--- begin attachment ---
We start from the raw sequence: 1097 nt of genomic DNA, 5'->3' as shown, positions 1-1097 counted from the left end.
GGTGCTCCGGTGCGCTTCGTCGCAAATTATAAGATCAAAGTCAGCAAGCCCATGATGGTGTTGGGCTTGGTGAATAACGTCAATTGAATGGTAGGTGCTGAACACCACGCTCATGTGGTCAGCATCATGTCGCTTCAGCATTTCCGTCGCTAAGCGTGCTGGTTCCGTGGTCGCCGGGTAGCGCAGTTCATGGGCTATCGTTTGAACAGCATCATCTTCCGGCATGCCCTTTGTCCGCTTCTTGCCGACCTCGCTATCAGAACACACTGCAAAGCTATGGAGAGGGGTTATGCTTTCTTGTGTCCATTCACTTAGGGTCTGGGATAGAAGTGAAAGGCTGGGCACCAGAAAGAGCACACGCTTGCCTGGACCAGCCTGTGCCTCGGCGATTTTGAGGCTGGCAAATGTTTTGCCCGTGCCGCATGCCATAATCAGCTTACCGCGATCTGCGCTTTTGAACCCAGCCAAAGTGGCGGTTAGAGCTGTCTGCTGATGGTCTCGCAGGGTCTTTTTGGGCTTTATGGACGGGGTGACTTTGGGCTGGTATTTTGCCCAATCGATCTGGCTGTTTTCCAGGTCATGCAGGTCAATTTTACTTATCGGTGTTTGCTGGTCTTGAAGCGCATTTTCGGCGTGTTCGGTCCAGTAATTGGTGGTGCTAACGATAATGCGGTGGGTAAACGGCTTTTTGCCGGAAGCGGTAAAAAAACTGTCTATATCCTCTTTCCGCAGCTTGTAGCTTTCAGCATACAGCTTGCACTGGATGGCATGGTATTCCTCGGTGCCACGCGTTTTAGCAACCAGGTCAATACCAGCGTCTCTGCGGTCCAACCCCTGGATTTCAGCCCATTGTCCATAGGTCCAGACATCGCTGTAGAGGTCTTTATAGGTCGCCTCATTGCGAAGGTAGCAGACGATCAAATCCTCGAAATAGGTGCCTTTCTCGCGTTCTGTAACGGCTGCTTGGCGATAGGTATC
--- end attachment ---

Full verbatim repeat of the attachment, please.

We start from the raw sequence: 1097 nt of genomic DNA, 5'->3' as shown, positions 1-1097 counted from the left end.
GGTGCTCCGGTGCGCTTCGTCGCAAATTATAAGATCAAAGTCAGCAAGCCCATGATGGTGTTGGGCTTGGTGAATAACGTCAATTGAATGGTAGGTGCTGAACACCACGCTCATGTGGTCAGCATCATGTCGCTTCAGCATTTCCGTCGCTAAGCGTGCTGGTTCCGTGGTCGCCGGGTAGCGCAGTTCATGGGCTATCGTTTGAACAGCATCATCTTCCGGCATGCCCTTTGTCCGCTTCTTGCCGACCTCGCTATCAGAACACACTGCAAAGCTATGGAGAGGGGTTATGCTTTCTTGTGTCCATTCACTTAGGGTCTGGGATAGAAGTGAAAGGCTGGGCACCAGAAAGAGCACACGCTTGCCTGGACCAGCCTGTGCCTCGGCGATTTTGAGGCTGGCAAATGTTTTGCCCGTGCCGCATGCCATAATCAGCTTACCGCGATCTGCGCTTTTGAACCCAGCCAAAGTGGCGGTTAGAGCTGTCTGCTGATGGTCTCGCAGGGTCTTTTTGGGCTTTATGGACGGGGTGACTTTGGGCTGGTATTTTGCCCAATCGATCTGGCTGTTTTCCAGGTCATGCAGGTCAATTTTACTTATCGGTGTTTGCTGGTCTTGAAGCGCATTTTCGGCGTGTTCGGTCCAGTAATTGGTGGTGCTAACGATAATGCGGTGGGTAAACGGCTTTTTGCCGGAAGCGGTAAAAAAACTGTCTATATCCTCTTTCCGCAGCTTGTAGCTTTCAGCATACAGCTTGCACTGGATGGCATGGTATTCCTCGGTGCCACGCGTTTTAGCAACCAGGTCAATACCAGCGTCTCTGCGGTCCAACCCCTGGATTTCAGCCCATTGTCCATAGGTCCAGACATCGCTGTAGAGGTCTTTATAGGTCGCCTCATTGCGAAGGTAGCAGACGATCAAATCCTCGAAATAGGTGCCTTTCTCGCGTTCTGTAACGGCTGCTTGGCGATAGGTATC